Cleveland Browns: Keys to second half, midseason report cards

By The Sports Xchange
Cleveland Browns quarterback Johnny Manziel. File photo Kevin Dietsch/UPI
Cleveland Browns quarterback Johnny Manziel. File photo Kevin Dietsch/UPI | License Photo

Cleveland Browns: Keys to second half, midseason report cards


Record: 2-7, fourth in AFC North

Remaining games:

Week 10 Sun, Nov 15 @ Pittsburgh

Week 11 BYE WEEK

Week 12 Mon, Nov 30 vs Baltimore (MNF)

Week 13 Sun, Dec 6 vs Cincinnati

Week 14 Sun, Dec 13 vs San Francisco

Week 15 Sun, Dec 20 @ Seattle

Week 16 Sun, Dec 27 @ Kansas City

Week 17 Sun, Jan 3 vs Pittsburgh


At 2-7 the Browns' season is almost beyond salvage. One more Bengals victory or one more Browns loss will mathematically eliminate them from contention in the AFC North. But if they are to at least save themselves from total embarrassment they must improve their run offense and run defense.

The plan never was to have quarterback Josh McCown take the offense on his back. The plan was to run the ball and let McCown manage the game, but through nine games the Browns are 31st averaging 82.3 yards a game. Three things must happen: 1 -- They should not abandon the run so quickly (Isaiah Crowell had the only carry among Browns running backs in the second half in Cincinnati on Thursday); 2 -- They need to get the ball in the hands of rookie running back Duke Johnson more; 3 --The offensive line and backs have to work together better.


Fixing the run defense, last in the league yielding 147.6 yards a game, will be more difficult. The Browns do a horrible job of setting an edge and funneling the ball carrier inside. It has been the problem since the start of the season. The players and coaches know it but it doesn't change. Stronger play from inside linebackers Karlos Dansby and Craig Robertson could help, but this can only be repaired in the draft.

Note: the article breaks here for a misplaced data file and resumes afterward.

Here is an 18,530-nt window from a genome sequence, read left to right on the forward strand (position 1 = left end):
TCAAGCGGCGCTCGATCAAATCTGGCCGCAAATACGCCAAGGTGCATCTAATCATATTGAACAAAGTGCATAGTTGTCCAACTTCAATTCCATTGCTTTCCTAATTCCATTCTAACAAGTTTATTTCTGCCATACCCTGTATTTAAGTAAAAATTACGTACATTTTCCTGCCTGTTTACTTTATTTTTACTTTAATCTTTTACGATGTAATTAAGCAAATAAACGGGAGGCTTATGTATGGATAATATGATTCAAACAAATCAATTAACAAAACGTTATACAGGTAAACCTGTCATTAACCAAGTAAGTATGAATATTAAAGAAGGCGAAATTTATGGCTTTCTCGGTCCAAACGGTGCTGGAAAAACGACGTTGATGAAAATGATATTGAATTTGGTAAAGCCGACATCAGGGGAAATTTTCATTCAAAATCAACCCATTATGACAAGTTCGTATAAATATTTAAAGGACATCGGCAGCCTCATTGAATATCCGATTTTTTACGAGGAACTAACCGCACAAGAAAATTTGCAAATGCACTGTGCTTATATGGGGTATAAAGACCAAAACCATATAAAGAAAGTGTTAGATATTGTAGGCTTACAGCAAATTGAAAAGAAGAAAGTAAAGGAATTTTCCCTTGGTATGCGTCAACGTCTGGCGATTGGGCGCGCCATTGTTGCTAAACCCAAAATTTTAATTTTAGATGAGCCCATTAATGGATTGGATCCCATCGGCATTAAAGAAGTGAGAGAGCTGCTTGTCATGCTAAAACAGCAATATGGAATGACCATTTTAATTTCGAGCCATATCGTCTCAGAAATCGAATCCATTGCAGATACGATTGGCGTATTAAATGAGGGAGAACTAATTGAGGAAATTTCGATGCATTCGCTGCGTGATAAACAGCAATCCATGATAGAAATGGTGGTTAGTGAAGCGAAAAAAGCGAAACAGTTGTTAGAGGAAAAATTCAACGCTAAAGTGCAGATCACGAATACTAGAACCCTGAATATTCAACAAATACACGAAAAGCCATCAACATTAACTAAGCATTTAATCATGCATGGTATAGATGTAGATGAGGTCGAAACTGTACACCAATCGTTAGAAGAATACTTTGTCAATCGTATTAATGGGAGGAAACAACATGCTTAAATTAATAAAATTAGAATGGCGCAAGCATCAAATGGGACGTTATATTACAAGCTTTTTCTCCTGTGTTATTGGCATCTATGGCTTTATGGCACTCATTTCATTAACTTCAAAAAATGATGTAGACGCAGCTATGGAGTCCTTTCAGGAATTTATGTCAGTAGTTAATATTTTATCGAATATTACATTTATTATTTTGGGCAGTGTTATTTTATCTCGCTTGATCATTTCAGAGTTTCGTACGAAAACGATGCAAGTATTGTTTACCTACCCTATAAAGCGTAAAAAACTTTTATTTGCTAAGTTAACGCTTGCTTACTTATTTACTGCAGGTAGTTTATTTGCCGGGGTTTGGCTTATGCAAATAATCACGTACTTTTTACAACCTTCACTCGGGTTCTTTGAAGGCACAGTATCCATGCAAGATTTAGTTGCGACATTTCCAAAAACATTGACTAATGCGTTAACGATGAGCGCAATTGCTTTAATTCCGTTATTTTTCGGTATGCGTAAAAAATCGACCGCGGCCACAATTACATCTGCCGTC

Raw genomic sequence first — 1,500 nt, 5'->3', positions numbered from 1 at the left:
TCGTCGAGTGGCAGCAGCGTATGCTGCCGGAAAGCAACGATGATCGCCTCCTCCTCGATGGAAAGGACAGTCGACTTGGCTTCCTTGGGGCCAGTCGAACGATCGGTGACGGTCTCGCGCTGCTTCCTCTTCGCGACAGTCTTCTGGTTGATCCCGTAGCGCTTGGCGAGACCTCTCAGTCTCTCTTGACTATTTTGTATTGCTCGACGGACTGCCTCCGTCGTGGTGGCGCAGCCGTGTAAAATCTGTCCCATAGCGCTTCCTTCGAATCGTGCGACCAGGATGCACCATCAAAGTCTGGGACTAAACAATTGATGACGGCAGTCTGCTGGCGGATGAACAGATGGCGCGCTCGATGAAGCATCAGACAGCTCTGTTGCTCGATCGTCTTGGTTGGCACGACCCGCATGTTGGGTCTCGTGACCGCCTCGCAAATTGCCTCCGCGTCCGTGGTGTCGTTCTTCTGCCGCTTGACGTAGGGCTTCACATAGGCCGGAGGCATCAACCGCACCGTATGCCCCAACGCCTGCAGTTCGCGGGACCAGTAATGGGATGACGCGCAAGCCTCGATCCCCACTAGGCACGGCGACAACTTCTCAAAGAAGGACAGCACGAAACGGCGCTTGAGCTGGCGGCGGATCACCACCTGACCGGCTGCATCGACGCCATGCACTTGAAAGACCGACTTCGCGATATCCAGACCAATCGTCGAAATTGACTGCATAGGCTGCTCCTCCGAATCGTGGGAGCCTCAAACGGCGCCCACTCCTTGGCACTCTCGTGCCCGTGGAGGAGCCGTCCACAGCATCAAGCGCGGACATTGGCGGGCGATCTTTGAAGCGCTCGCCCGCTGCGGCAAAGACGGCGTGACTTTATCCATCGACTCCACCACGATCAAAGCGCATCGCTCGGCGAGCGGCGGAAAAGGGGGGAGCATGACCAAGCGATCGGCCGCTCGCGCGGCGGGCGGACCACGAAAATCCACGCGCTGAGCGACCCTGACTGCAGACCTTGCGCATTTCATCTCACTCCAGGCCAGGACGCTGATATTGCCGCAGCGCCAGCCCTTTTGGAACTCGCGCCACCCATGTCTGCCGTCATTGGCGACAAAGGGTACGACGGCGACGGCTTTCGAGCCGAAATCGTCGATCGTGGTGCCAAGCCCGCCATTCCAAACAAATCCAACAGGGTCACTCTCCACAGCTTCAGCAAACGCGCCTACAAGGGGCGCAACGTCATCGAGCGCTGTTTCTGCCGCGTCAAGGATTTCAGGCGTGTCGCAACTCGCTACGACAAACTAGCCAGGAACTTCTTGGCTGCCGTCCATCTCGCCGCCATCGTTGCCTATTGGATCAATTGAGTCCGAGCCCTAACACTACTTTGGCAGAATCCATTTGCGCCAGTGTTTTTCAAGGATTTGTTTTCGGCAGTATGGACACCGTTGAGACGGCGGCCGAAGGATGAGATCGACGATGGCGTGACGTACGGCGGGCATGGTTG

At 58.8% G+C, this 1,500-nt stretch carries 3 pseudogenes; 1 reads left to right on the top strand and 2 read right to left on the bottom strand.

KEY PLAYER FOR SECOND HALF: Left cornerback Joe Haden.

Haden had a miserable first half of the season. He missed one game with a finger injury, suffered a concussion the next week and then missed two games, was concussed in his first game back on Nov. 1 vs. the Cardinals and missed the game with the Bengals last Thursday. When he did play he struggled, especially against Raiders receiver Amari Cooper. The Browns need him to be at his best when he returns from his latest concussion, but when that will happen is unclear.

MVP IN FIRST HALF: Quarterback Josh McCown.

McCown gets the call although a good argument could be made for punter Andy Lee.

Despite his personal record of 1-5. McCown completed 65 percent of his passes, has 11 touchdown passes to four interceptions and a passer rating of 95.2. Those normally are not the numbers of a quarterback on a 2-7 team. He hung in against the pass rush behind an offensive line that has not lived up to its reputation. Rib and shoulder injuries prevented him from playing against the Cincinnati Bengals last Thursday. It is too early to know when he will be ready to play again.


OFFENSIVE ROOKIE IN FIRST HALF: Running back Duke Johnson.

Taken in the third round, Johnson started slowly because of a hamstring injury. He is a dual threat as a running back and receiver out of the backfield and is shifty in the open field. Johnson is third on the team with 35 catches for 369 yards and two touchdowns. Head coach Mike Pettine said the Browns must get Johnson more touches the rest of the season. He has 59 carries for 179 yards and is the only offensive draft pick to have any impact. Offensive lineman Cameron Erving is a backup, fullback Malcolm Johnson plays mostly on special teams and tight end Randall Telfer is on the reserve/non-football injury list with a foot injury.